Most girls are told to begin wearing a bra in middle school, or even as early as elementary school, for the rest of their lives. I followed the social rule beginning in middle school up until last summer. Throughout those eight years, the thought of going out without a bra was gasp-worthy taboo to me.
But when I got to college, my roommate commented how she'd never met someone who hated wearing bras as much as I do, as she noticed the first thing I did when I returned to the dorm room was take off my bra.
Some may say I just wasn't wearing the right size or type of bra. But I tried everything from Maidenform to Aerie to Victoria's Secret, all with help from employees at the stores. I simply didn't like wearing a bra: it was uncomfortable.
I've always been self-conscious of my body, especially my breasts. I'll be the first to say they're small. I peaked at a 38 B cup. I used to hate how small my breasts are, but I've come to embrace them over my college career.
They turned out to be a blessing in disguise, because I can comfortably go bra-less without the back pain and other physical pains big-breasted girls may run into if they go bra-less for the day.
So if I am far more comfortable braless — because, let's face it, bras are uncomfortable a lot of the time — why should I feel pressured to wear one?
But I can see your nipples!
And my response to this is: so? Women's nipples are a necessary part of human life and reproduction (we're still not sure why men have nipples) because before mankind developed baby formula, breastfeeding was the only way mothers could feed their newborns.
And still society sexualizes breastfeeding, as women who do so in public can be harassed or even arrested. As long as a woman is showing off her breasts to serve men's sexual desires, it's acceptable.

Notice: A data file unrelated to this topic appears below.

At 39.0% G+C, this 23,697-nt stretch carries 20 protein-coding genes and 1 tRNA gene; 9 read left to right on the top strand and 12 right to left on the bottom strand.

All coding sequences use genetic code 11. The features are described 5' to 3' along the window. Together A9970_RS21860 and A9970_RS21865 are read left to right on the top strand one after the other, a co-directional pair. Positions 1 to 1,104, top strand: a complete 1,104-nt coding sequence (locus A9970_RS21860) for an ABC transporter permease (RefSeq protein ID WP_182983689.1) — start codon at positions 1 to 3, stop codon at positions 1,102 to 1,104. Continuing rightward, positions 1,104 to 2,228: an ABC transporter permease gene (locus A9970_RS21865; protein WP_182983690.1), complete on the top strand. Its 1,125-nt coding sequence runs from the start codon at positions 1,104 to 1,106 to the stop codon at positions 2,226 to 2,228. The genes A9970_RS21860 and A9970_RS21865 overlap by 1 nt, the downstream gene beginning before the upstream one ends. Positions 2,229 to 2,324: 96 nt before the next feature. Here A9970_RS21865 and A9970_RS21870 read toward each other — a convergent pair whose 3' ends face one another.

But this is not why I don't wear a bra. I don't view my breasts as inherently sexual. No one bats an eye when a man is shirtless, especially in the summer. But I would be arrested for doing the same in public.
Nipples alone are definitely not inherently sexual. While one may argue that breasts are sexual body parts because larger breasts signal to potential mates that the woman is past puberty, and therefore able to carry children, and have room to carry a lot of breast milk for their offspring.
The reasons breasts are sexual, then, are simply biological. The same goes for a woman's hips and butt; the size indicates her body's healthy progression past puberty and her ability to get pregnant and carry a baby.
While humans are biologically geared towards reproduction, that's no excuse for any woman to be shamed for not wearing a bra. Wearing a bra often covers the nipples and distorts the natural shape of the breasts by supporting them or pushing them up. Without a bra, I openly and publicly risk anyone seeing my nipples through my shirt, as well as the natural shape of my breasts, unsupported by a ridiculously expensive bra.
And I'm not sorry.
I've realized the extent to which women's bodies are controlled by quite literally, man-made, social constructions, bras being just one of them. Other social constructions that control women's bodies include the social pressure to shave our bodies: armpits, upper and lower legs, and our private parts.
So I refuse to wear painfully uncomfortable, ridiculously overpriced, pieces of social construction meant to control women's bodies, when I am perfectly happy with the way my body is naturally.
Also, if you're not convinced: it's really hot in the summer. Going bra-less makes it so much cooler.